How to photograph lightning

I knew the storms were on us last week, even without going outside. I knew, because half a dozen friends tweeted, texted and messaged me at pretty much the same time, asking the same question.

“How do I get a great lightning photo?”

So – here’s a crash guide.

You’re going to need a reasonable camera

Firstly, to do a decent job, you’re going to need at least half-decent kit. A basic cameraphone by itself will need a miracle to produce a great shot. If all you have is your iPhone, don’t rely on miracles. Instead, turn straight to Easy Method #1:

Shoot video. Some of the most celebrated viral pictures of recent storms have been grabbed like this: if it’s a choice between perfect quality and dramatic moment, dramatic moment will win every time. So flick into video mode, point at the sky, wait for a big burst, then see what you caught. If you’re up to it, use a basic video editor to look at individual frames, and grab what you want – if you’re just going for quick and dirty (which you are with this method) just play it back, pause and do a screenshot. Really. No frills, but you’ll get your big moment.

Just point at the sky? No, ok, not so fast. Have half a thought about what’s in the picture frame. A bit of city, or tree, or sky will help enormously. A big streak of light on a sky? Great; but how much better to have some context. Oh, and don’t climb a tree on a hill to do this. Wearing wet trousers. Made of copper. Ok?

I waited 3 hours for the lightning to hit this castle on the horizon. That’s obsessive, I grant you.

lightning and castle

The more technical approach

Safety aside, you’re probably really interested in Slightly Techy Method #2:

You’re going to need a camera that you can control manually. Let’s assume you know the basics of doing that. First thing, turn your ISO down. Way down. You’re going to be holding your camera steady (ideally with a tripod, but really a wall or a windowsill will do just as well), and long exposures are your friend here. Long exposures mean plenty of light will come in (including the flash moment) so you can make your camera nice and insensitive to help you get a long, slow shot without everything going pure white.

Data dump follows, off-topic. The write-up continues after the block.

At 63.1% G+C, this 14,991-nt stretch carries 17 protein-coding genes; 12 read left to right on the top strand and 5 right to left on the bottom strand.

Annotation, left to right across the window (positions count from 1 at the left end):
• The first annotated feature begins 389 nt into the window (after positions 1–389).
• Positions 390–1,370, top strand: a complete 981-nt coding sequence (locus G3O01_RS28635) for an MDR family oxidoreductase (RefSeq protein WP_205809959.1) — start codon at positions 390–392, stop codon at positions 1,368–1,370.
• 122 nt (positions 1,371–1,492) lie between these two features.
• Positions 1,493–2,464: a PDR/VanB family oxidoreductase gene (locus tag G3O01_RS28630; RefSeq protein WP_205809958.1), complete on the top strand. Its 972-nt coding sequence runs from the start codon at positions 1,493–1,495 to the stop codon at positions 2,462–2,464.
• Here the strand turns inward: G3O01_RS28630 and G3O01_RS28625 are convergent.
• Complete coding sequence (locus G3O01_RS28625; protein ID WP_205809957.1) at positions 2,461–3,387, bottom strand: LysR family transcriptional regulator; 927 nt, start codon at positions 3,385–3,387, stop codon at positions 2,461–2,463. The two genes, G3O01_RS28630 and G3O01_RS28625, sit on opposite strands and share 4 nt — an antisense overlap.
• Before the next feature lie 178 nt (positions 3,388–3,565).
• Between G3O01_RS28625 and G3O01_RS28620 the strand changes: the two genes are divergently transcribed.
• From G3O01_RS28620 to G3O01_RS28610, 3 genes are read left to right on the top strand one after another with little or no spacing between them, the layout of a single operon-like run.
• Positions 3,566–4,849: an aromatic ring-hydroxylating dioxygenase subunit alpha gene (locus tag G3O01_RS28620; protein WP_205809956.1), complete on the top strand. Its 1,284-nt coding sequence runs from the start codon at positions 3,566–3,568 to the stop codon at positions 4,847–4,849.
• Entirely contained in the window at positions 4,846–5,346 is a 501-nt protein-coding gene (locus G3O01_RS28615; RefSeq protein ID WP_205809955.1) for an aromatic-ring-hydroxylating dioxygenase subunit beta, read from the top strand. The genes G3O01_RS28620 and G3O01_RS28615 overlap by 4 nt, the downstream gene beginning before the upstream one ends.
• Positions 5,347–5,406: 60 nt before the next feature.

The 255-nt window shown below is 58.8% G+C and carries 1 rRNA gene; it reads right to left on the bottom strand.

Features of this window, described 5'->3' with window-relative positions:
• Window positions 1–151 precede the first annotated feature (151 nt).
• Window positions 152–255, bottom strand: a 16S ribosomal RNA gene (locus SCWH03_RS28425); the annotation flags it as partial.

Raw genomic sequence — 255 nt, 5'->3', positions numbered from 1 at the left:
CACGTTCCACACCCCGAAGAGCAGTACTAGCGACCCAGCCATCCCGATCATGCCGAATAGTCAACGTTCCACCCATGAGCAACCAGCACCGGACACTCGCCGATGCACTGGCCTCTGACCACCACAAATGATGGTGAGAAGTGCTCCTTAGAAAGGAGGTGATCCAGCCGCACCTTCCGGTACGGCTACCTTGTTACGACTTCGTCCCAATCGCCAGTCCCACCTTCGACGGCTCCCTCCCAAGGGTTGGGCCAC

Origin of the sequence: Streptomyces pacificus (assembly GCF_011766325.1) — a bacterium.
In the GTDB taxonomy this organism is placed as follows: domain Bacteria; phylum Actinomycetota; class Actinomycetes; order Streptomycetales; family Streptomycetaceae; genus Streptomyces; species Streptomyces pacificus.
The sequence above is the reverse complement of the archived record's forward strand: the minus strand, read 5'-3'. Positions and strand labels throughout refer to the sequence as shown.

ISO down, exposure time up. I aim at around 20 seconds. And aperture? Nice and tight (that means a high f number) – try around f/16. This also helps you control the light flooding into your open shutter, and also sorts out the focusing issues for you. On focus, switch to manual, get the horizon sharp, and leave it there. With a narrow aperture, you’ve got lots of room here for error, and it’s not going to be the biggest of your problems.

Take the shot. What have you got?

Now take a shot. Yes, there’s no lightning right now (unless you’re incredibly lucky) – but what you’re after is a check that a) you’ve got a vaguely interesting shot framed and b) you have enough light from ground, city, streetlights, whatever to give some context to your shot.

Now what? Now, you wait.

If it’s a doozy of a storm, you’ll find that flashes are happening every couple of minutes. The direction of intense action will change, of course, as the clouds blow around, so follow it closely…

Keep at it

And try. Keep trying. If you take 20 second exposures, about a couple of minutes after the last big flash, you’re going to get lucky before very long. And you can take the shots almost back-to-back, so with only ten presses, you’re covering a lot of likely lightning moments.

Then you get a hit: fantastic! Have a look. Chances are you’ll need to do some correcting. Maybe the light is so intense that you’ve just got one big streaked mess in the frame. Maybe the bounce from the clouds has lit up the ground way too much, so it’s not convincing at all. Adjust. Choke the shot down with a lower ISO, or tighter aperture, or faster shutter, if you need to.

fireworks

Build your spidey sense for the next strike

And as you try again, you may find a weird sense developing of when the next strike will come – maybe a tingle, a scent on the air, a feeling of the tension building – and go with that. You’ll find you’re better than you think at predicting it.

That’s it: shoot in RAW, so you can fix things like white balance and exposure details afterwards, and shoot often.

Remember that it isn’t always the strike that makes a great picture: the clouds do some pretty freaky things too – so watch out for those…

boiling sky

And if all that’s too much for you, just head for Cheat Method #3: nick a picture off the internet of a massive tropical storm over a beach in Venezuela and tell everyone it’s Brighton. They’ll probably believe you. If it’s a big enough storm everyone’s too shaken up to check until it’s too late…

lightning strike

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